2015 ISAKOS Biennial Congress ePoster #1003
Predicting Subscapularis Tendon Tears on Magnetic Resonance Imaging
Mai Katakura, MD, Kisarazu, Chiba JAPAN
Hideya Yoshimura, MD, PhD, Kawaguchi, Saitama JAPAN
Tomoyuki Mochizuki, MD, PhD, Tokyo JAPAN
Akimoto Nimura, MD, PhD, Tokyo JAPAN
Takashi Ogiuchi, MD, Kawaguchi, Saitama JAPAN
Masaya Hayashi, MD, PhD, Kawaguchi, Saitama JAPAN
Masayuki Shimaya, MD, PhD, Kawaguchi, Saitama JAPAN
Daisuke Hatsushika, MD, PhD, Kawaguchi, Saitama JAPAN
Mari Uomizu, MD, Bunkyo Ku, Tokyo JAPAN
Kawaguchi Kogyo General Hospital, Saitama, JAPAN
FDA Status Not Applicable
Summary: Preoperative MRI scans of the shoulder on the axial and oblique sagittal views reliably predict subscapularis tendon tears.
The most proximal portion of the subscapularis tendon supports the long head of biceps (LHB), indicating that repair of this part is important for the stability of LHB. However, several authors previously reported that preoperative Magnetic Resonance Imaging (MRI) scans of the shoulder do not reliably predict subscapularis tendon tears. The purpose of this study was to evaluate the diagnostic accuracy of MRI assessment of the subscapularis tendon tears by retrospectively comparing preoperative MRI findings with the results determined by arthroscopic evaluations of the same shoulders.
Consecutive sixty-four patients who received primary arthroscopic rotator cuff repairs at one institution were participated in this retrospective review. MRI findings of the most proximal portion of the subscapularis tendon were evaluated on the axial and oblique-sagittal images, and were classified into five grades by one experienced shoulder surgeon. In T2-weighted axial and oblique-axial view, slices around the upper margin of the lesser tuberosity, which exactly is the anatomical site of the superior-most insertion of the subscapularis tendon, was carefully detected and used for assessment. The grades include grade0: equal low intensity tendon with normal thickness, grade1: partial change of intensity, grade2: insufficient thickness, grade3: partial high intensity, and grade4: high intensity around the lesser tuberosity. MRI scores were obtained by adding grades of axial view and oblique-sagittal view. Then MRI scores and arthroscopic evaluations of the subscapularis tendon tears of each shoulder were compared.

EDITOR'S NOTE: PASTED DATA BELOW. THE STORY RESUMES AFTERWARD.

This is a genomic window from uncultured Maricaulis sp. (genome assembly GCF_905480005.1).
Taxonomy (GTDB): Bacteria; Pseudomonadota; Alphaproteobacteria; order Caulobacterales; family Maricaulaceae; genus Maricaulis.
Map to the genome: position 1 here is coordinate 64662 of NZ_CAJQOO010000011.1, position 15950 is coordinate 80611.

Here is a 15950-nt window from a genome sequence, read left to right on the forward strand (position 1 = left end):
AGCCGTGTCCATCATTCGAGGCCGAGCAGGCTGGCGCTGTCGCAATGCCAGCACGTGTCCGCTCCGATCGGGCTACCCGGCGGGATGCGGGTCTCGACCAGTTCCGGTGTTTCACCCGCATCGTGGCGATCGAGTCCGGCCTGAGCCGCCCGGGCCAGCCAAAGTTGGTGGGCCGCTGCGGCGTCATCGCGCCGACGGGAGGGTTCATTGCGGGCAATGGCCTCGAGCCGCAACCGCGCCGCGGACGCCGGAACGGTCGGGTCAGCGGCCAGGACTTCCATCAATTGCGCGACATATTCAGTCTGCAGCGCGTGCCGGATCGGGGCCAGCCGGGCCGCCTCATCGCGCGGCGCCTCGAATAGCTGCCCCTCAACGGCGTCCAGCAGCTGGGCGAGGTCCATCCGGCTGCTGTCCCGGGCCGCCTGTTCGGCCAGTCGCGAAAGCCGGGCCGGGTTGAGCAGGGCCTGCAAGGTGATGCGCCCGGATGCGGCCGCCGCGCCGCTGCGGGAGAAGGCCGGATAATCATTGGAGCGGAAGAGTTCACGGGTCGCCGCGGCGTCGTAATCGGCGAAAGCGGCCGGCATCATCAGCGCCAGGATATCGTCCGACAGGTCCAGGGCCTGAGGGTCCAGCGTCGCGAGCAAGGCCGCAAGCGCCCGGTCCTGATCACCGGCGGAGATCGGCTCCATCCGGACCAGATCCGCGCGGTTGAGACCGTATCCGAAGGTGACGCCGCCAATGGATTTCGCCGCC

Result:According to the arthroscopic findings, 28 patients(44%) had complete subscapularis tendon tears and 16 patients(25%) had superficial subscapularis tendon tears. 23 out of 28 patients with complete subscapularis tendon tears had MRI score of 4 or more and 34 out of 36 patients without complete subscapularis tendon tears had MRI score less than 4. So when we evaluate MRI score of 4 or more as having subscapularis tendon tear, the sensitivity was 82% and specificity was 94%. 38 out of 44 patients with superficial or complete subscapularis tendon tears had MRI score of 2 or more and 15 out of 20 patients without superficial or complete subscapularis tendon tears had MRI score less than 2, which means the sensitivity was 86% and specificity was 75%
Some reports said preoperative MRI scans of the shoulder do not reliably predict subscapularis tendon tears. However, we found good diagnostic accuracy of preoperative MRI. The most proximal portion of the subscapularis tendon was reported to be located on the upper margin of the lesser tuberosity, so we carefully chose the appropriate slice of MRI based on this anatomical findings and this may be one of the reasons why we got good diagnostic accuracy.
Conclusion:Preoperative MRI scans of the shoulder on the axial and oblique sagittal views reliably predict subscapularis tendon tears.